Bangkok In 24 Hours

Bangkok In 24 Hours

Wearing: Primark (head-to-toe) ~ blouse, skirt,sandals, bumbag & backpack

 9:00 AM: Arrival
10:30 AM: Tuk Tuk Hop
10:45 AM: The Royal Palace & Temple of The Emerald Buddha (Wat Phra Kaew)
11:30AM: Wat Pho (The Reclining Buddha)
12:00PM: Wat Arun (The Temple Of Dawn) & Above Riva
1:30PM: Chinatown
2:00PM: The Golden Mount (Wat Saket)
3:00 PM: Chatuchak Market
4:00PM Shopping Mall
5:30PM: Banyan Tree Rooftop

Many people say Bangkok is not to be missed on a Thailand itinerary and I would quite agree. You have to experience it for sure. I recently found myself immersed in the hustle and bustle of the vibrant city for all of 24 hours with my boyfriend Danny. After arriving in Phuket 48 hours prior, I was blessed with magnificent coves and bays, palm-filled, white beaches and small surrounding islands waiting to be explored. Although, that all had to be put on hold as I booked a last minute flight at 6:00 am to arrive in Bangkok for 9:00 am to see as much as I could within a short amount a time. 

So is it worth spending just one day in Bangkok? Here’s how to make the most of a 24-hour trip!

9:00 AM: Arrival: After disembarking from the plane, a humid heat hits us and we're already drenched in 30-degree sweat - I advise packing some wet wipes and deodorant in your hand luggage to avoid the shock to your body. Following several signs to get out of Bangkok’s (Suvarnabhumi) chaotic airport we decided to take a taxi. We selected a metered taxi which we agreed the price with the driver beforehand, however we weren't aware of the toll fees en route. Luckily our driver was kind and covered this for us. From the airport to the city center we paid 600 Baht (£14) which took 1 hour and 20 minutes considering the traffic. As we were time conscious, alternatively if I was to revisit I would have taken the train as it’s  cheaper and faster, with departures every 15 minutes, taking 25 minutes into the city centre and costing 45 baht per person. 

Bangkok Airport.jpg

10:30 AM: Tuk Tuk Hop: After our taxi dropped us off near the Royal Palace; our intended first stop was meant to be The Maharaj, where we could pay and pick up our Tuk Tuk hop. However, without any wifi or data, we were lost, stuck and wandering around the area for at least 30 minutes to an hour trying to find the location. Panic over! We were so happy to see a lady in a red t-shirt marked ‘Tuk Tuk Hop’. We chose to use this hop on/off service so we could get around the city cost effectively for the day - I had done some extensive research beforehand. This type of service is just what Bangkok needs, it allows tourists to enjoy Tuk Tuk experience without the hassle of fare negotiation and the fear of getting ripped off. To use this service, you need to download the Tuk Tuk Hop app and purchase the day pass through it with pocket wifi so you’re able to book your Tuk Tuk for right at that moment or either in 15 minutes time. The app has a really good map of major attractions and restaurant suggestions. Tuk Tuk Hop also communicate with you through WhatsApp should you have any problems.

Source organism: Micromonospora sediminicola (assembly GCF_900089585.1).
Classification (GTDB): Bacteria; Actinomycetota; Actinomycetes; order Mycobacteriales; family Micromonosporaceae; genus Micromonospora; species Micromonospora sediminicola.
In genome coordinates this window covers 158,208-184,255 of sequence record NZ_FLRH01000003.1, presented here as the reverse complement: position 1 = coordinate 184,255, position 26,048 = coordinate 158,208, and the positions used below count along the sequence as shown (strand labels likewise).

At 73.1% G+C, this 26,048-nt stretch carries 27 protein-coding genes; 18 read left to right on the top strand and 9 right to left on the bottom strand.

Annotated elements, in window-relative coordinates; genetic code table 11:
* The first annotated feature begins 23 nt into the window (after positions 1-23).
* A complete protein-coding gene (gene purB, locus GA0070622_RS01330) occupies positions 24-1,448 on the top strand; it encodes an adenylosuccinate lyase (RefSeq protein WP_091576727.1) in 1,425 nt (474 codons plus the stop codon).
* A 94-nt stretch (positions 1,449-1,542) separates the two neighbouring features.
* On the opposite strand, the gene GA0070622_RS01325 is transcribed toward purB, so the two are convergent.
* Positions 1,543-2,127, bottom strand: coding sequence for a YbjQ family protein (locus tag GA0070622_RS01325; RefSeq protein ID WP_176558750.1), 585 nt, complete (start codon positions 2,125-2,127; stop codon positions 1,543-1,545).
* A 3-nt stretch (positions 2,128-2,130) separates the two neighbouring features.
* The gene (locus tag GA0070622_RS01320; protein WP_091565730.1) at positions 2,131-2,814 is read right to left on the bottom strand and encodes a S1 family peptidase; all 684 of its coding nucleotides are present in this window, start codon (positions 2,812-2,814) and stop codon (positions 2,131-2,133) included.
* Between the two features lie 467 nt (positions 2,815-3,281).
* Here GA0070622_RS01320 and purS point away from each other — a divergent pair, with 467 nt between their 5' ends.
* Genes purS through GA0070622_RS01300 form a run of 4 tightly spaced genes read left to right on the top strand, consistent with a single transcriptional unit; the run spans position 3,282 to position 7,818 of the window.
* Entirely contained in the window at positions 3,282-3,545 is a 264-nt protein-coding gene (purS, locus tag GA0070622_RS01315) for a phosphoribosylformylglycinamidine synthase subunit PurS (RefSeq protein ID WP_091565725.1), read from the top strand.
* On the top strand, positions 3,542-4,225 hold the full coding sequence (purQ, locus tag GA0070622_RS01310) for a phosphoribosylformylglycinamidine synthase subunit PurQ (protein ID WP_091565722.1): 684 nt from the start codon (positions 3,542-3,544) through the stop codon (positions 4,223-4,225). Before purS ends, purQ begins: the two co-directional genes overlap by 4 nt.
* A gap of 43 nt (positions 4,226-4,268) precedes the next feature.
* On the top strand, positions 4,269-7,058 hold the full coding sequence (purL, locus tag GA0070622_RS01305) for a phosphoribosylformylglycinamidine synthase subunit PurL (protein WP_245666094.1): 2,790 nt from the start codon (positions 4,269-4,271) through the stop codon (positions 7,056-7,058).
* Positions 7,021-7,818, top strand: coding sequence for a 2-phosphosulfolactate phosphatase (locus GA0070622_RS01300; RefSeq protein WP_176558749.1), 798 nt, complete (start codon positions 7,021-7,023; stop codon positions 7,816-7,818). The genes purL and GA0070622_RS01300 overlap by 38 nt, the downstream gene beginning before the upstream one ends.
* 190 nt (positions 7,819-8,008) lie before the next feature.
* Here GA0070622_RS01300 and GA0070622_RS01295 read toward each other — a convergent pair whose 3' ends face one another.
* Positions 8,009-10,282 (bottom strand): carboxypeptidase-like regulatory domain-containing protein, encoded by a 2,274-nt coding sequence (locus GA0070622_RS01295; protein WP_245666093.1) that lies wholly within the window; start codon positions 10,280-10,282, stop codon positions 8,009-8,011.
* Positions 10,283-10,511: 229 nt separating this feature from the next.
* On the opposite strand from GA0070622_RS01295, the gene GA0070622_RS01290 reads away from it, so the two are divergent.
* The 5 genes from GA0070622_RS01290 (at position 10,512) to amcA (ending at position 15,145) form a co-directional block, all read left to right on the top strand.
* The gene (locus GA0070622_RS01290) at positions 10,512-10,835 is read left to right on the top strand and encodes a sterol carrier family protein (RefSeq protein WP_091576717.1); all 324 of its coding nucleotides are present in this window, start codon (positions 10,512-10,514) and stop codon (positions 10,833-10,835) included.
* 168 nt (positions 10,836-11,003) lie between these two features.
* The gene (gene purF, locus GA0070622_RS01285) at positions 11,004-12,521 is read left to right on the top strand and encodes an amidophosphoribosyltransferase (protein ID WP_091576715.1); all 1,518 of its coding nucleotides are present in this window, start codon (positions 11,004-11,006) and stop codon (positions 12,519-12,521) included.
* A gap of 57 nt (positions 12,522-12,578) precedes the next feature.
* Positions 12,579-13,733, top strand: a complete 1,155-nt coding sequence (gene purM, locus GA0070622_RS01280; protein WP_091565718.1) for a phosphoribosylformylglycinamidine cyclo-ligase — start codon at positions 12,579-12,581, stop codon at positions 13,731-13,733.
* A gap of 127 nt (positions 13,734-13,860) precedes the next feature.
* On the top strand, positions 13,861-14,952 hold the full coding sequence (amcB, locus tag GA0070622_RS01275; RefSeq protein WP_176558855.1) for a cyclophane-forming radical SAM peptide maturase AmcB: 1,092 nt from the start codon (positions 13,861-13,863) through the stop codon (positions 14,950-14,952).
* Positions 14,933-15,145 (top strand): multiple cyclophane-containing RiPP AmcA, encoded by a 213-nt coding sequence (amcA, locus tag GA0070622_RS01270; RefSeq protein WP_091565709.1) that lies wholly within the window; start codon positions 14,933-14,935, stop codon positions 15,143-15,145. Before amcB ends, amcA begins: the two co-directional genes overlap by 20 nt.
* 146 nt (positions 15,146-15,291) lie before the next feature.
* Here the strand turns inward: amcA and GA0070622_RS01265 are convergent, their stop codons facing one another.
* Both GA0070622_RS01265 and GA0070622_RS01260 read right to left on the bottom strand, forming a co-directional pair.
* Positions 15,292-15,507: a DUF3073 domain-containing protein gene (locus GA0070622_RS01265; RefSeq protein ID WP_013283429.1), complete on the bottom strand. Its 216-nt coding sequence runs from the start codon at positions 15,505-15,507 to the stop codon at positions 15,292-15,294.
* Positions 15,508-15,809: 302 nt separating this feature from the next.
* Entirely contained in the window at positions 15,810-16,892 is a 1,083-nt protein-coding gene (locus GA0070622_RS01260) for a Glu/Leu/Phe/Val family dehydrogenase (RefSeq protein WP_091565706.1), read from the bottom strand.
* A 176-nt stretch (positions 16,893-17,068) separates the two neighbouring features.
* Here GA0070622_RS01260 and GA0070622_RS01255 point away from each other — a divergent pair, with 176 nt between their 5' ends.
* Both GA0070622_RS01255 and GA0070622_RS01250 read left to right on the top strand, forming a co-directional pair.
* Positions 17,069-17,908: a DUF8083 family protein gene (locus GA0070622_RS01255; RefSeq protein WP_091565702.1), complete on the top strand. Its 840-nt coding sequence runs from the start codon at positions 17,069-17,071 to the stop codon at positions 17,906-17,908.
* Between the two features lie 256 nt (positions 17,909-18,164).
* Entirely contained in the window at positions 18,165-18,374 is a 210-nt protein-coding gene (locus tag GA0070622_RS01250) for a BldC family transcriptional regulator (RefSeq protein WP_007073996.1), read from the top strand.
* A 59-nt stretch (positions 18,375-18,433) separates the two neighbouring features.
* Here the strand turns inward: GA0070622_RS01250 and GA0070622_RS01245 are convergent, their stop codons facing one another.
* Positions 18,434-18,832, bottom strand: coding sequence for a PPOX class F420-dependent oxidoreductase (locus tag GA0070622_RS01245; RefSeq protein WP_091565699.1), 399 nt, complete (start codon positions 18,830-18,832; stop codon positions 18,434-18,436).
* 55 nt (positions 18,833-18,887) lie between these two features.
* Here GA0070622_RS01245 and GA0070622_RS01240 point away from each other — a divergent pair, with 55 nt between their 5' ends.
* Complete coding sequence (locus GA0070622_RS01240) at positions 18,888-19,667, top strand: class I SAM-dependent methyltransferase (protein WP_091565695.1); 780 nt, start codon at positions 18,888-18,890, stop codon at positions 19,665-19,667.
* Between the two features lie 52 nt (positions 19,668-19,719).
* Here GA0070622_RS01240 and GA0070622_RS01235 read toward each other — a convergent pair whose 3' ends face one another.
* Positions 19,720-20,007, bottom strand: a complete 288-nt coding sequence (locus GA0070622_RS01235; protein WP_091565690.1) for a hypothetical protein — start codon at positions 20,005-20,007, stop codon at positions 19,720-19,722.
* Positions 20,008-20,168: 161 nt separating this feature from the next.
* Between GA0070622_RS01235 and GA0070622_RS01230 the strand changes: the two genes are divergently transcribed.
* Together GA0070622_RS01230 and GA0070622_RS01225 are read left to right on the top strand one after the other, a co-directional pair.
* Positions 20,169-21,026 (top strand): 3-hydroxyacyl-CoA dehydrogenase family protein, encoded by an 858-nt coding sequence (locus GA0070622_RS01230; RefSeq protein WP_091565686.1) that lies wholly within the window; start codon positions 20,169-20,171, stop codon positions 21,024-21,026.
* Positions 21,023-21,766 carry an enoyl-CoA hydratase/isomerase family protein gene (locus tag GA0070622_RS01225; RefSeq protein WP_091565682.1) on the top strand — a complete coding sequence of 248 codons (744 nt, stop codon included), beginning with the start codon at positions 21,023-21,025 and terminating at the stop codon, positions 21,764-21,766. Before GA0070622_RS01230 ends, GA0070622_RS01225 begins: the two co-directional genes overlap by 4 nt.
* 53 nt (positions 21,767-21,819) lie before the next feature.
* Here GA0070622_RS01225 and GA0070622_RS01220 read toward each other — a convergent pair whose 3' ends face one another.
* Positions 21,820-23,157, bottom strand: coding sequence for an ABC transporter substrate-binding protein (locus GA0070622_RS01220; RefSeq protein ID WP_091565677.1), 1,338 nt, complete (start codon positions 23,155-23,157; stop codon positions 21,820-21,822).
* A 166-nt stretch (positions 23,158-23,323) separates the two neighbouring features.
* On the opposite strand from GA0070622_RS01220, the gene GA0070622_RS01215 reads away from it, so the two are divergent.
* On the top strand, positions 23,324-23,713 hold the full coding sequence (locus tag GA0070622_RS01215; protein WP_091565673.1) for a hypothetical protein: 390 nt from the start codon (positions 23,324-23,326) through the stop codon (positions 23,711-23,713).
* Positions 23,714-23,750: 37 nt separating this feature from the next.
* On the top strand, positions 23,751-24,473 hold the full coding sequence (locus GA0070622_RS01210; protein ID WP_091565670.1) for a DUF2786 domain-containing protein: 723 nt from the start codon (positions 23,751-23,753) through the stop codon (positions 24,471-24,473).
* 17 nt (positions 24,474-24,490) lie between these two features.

Tuk Tuk Hop.jpg

10:45 AM: The Royal Palace & Temple of The Emerald Buddha (Wat Phra Kaew): Our first official stop was the iconic Grand Palace, which is definitely a must see. We were simply amazed beyond the outside walls as we strolled around and admired it from a distance. Then once entering, the Palace seemed to live up to its name. The atmosphere was quite interesting, I saw tons of locals lining up to pay respect to their King. There were also lots of volunteers handing out free food and drink, I even got in line to get a free iced tea as the sun was starting to get really warm. We spent about 45 minutes to an hour walking around the area. The city’s most famous temple Wat Phra Kaew and The Ministry of Defense is right across from the Grand Palace and is also very beautiful and worth a visit as it was included in our ticket which was 500 baht (£11)

Tip: Always remove your footwear before entering a temple. At some of the most popular temples bags are provided for you to carry your shoes in. At quieter temples, it is perfectly safe to leave your shoes outside. Men and women to also cover their shoulders and knees.

11:30AM: Wat Pho (The Reclining Buddha) A neighbour of the The Grand Palace, The Reclining Buddha is one of Bangkok’s oldest and largest temples. It’s simply breath taking, the size of the Buddha alone completely blew my mind as I’ve never seen a structure quite as big before. I had quite a few pennies in my purse so I lined up amongst others and fed the Buddha by putting in some coins into the black bowls - equally, they say the Buddha is meant to give you good luck in return. Entrance into the temple will only set you back 100 baht (approx. £2.30)